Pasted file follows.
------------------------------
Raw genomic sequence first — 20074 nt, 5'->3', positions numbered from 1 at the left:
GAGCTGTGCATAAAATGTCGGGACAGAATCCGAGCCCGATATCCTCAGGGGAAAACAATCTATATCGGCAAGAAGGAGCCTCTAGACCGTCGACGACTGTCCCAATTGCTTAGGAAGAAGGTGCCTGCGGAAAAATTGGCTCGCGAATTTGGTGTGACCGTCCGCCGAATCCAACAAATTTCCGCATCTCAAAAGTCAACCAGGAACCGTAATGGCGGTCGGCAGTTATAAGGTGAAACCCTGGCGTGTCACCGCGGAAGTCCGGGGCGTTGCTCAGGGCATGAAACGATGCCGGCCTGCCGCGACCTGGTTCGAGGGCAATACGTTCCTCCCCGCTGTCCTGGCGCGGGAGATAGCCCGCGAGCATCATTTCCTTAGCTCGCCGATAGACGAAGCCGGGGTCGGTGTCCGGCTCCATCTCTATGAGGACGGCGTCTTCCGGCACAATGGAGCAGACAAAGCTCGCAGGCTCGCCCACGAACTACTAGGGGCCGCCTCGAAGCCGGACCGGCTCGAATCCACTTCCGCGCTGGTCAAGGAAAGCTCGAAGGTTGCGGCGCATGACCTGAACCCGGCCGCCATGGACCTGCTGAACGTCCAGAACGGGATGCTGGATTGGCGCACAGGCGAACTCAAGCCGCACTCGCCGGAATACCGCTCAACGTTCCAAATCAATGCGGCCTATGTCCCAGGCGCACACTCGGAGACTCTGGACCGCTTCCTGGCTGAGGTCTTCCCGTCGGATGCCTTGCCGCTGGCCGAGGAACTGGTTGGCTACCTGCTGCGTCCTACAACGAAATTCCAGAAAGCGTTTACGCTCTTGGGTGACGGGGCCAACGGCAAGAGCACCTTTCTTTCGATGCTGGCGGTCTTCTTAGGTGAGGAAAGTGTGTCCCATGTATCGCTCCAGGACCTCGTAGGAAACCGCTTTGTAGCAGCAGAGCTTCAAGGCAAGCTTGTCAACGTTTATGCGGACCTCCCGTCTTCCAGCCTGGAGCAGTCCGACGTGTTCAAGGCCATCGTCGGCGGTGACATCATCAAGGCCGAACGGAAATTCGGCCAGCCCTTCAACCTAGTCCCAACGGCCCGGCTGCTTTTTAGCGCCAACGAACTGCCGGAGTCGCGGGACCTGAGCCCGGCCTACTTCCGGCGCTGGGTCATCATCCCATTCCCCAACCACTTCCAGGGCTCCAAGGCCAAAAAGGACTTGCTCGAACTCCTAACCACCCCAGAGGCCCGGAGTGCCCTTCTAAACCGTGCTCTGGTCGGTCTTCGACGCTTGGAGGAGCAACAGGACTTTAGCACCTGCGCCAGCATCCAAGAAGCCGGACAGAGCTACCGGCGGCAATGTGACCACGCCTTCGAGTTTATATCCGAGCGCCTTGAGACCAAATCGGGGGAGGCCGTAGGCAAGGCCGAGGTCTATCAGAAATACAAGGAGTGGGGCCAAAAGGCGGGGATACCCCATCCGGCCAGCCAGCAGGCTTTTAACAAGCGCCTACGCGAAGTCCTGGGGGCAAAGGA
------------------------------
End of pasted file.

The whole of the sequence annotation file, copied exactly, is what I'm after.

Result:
Raw genomic sequence first — 20074 nt, 5'->3', positions numbered from 1 at the left:
GAGCTGTGCATAAAATGTCGGGACAGAATCCGAGCCCGATATCCTCAGGGGAAAACAATCTATATCGGCAAGAAGGAGCCTCTAGACCGTCGACGACTGTCCCAATTGCTTAGGAAGAAGGTGCCTGCGGAAAAATTGGCTCGCGAATTTGGTGTGACCGTCCGCCGAATCCAACAAATTTCCGCATCTCAAAAGTCAACCAGGAACCGTAATGGCGGTCGGCAGTTATAAGGTGAAACCCTGGCGTGTCACCGCGGAAGTCCGGGGCGTTGCTCAGGGCATGAAACGATGCCGGCCTGCCGCGACCTGGTTCGAGGGCAATACGTTCCTCCCCGCTGTCCTGGCGCGGGAGATAGCCCGCGAGCATCATTTCCTTAGCTCGCCGATAGACGAAGCCGGGGTCGGTGTCCGGCTCCATCTCTATGAGGACGGCGTCTTCCGGCACAATGGAGCAGACAAAGCTCGCAGGCTCGCCCACGAACTACTAGGGGCCGCCTCGAAGCCGGACCGGCTCGAATCCACTTCCGCGCTGGTCAAGGAAAGCTCGAAGGTTGCGGCGCATGACCTGAACCCGGCCGCCATGGACCTGCTGAACGTCCAGAACGGGATGCTGGATTGGCGCACAGGCGAACTCAAGCCGCACTCGCCGGAATACCGCTCAACGTTCCAAATCAATGCGGCCTATGTCCCAGGCGCACACTCGGAGACTCTGGACCGCTTCCTGGCTGAGGTCTTCCCGTCGGATGCCTTGCCGCTGGCCGAGGAACTGGTTGGCTACCTGCTGCGTCCTACAACGAAATTCCAGAAAGCGTTTACGCTCTTGGGTGACGGGGCCAACGGCAAGAGCACCTTTCTTTCGATGCTGGCGGTCTTCTTAGGTGAGGAAAGTGTGTCCCATGTATCGCTCCAGGACCTCGTAGGAAACCGCTTTGTAGCAGCAGAGCTTCAAGGCAAGCTTGTCAACGTTTATGCGGACCTCCCGTCTTCCAGCCTGGAGCAGTCCGACGTGTTCAAGGCCATCGTCGGCGGTGACATCATCAAGGCCGAACGGAAATTCGGCCAGCCCTTCAACCTAGTCCCAACGGCCCGGCTGCTTTTTAGCGCCAACGAACTGCCGGAGTCGCGGGACCTGAGCCCGGCCTACTTCCGGCGCTGGGTCATCATCCCATTCCCCAACCACTTCCAGGGCTCCAAGGCCAAAAAGGACTTGCTCGAACTCCTAACCACCCCAGAGGCCCGGAGTGCCCTTCTAAACCGTGCTCTGGTCGGTCTTCGACGCTTGGAGGAGCAACAGGACTTTAGCACCTGCGCCAGCATCCAAGAAGCCGGACAGAGCTACCGGCGGCAATGTGACCACGCCTTCGAGTTTATATCCGAGCGCCTTGAGACCAAATCGGGGGAGGCCGTAGGCAAGGCCGAGGTCTATCAGAAATACAAGGAGTGGGGCCAAAAGGCGGGGATACCCCATCCGGCCAGCCAGCAGGCTTTTAACAAGCGCCTACGCGAAGTCCTGGGGGCAAAGGA